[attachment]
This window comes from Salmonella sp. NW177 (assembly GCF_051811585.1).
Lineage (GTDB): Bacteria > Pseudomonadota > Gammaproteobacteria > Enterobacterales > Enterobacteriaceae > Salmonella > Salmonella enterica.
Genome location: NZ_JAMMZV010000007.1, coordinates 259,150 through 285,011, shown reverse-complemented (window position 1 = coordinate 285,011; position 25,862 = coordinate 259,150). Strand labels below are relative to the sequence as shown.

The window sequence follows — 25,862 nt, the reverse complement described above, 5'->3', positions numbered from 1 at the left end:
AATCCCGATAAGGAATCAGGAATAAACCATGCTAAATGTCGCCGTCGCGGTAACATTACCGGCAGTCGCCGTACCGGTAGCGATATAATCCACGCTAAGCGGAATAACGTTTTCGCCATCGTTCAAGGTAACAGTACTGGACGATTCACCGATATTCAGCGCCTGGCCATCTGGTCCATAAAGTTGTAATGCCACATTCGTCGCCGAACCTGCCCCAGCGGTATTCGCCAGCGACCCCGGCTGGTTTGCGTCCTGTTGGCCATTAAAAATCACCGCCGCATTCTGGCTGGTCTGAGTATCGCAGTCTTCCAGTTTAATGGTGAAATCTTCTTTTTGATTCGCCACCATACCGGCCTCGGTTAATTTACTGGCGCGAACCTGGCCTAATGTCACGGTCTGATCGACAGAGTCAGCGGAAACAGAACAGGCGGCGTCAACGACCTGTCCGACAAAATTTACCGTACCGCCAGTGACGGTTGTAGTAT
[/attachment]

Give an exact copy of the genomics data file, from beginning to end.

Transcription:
This window comes from Salmonella sp. NW177 (assembly GCF_051811585.1).
Lineage (GTDB): Bacteria > Pseudomonadota > Gammaproteobacteria > Enterobacterales > Enterobacteriaceae > Salmonella > Salmonella enterica.
Genome location: NZ_JAMMZV010000007.1, coordinates 259,150 through 285,011, shown reverse-complemented (window position 1 = coordinate 285,011; position 25,862 = coordinate 259,150). Strand labels below are relative to the sequence as shown.

The window sequence follows — 25,862 nt, the reverse complement described above, 5'->3', positions numbered from 1 at the left end:
AATCCCGATAAGGAATCAGGAATAAACCATGCTAAATGTCGCCGTCGCGGTAACATTACCGGCAGTCGCCGTACCGGTAGCGATATAATCCACGCTAAGCGGAATAACGTTTTCGCCATCGTTCAAGGTAACAGTACTGGACGATTCACCGATATTCAGCGCCTGGCCATCTGGTCCATAAAGTTGTAATGCCACATTCGTCGCCGAACCTGCCCCAGCGGTATTCGCCAGCGACCCCGGCTGGTTTGCGTCCTGTTGGCCATTAAAAATCACCGCCGCATTCTGGCTGGTCTGAGTATCGCAGTCTTCCAGTTTAATGGTGAAATCTTCTTTTTGATTCGCCACCATACCGGCCTCGGTTAATTTACTGGCGCGAACCTGGCCTAATGTCACGGTCTGATCGACAGAGTCAGCGGAAACAGAACAGGCGGCGTCAACGACCTGTCCGACAAAATTTACCGTACCGCCAGTGACGGTTGTAGTAT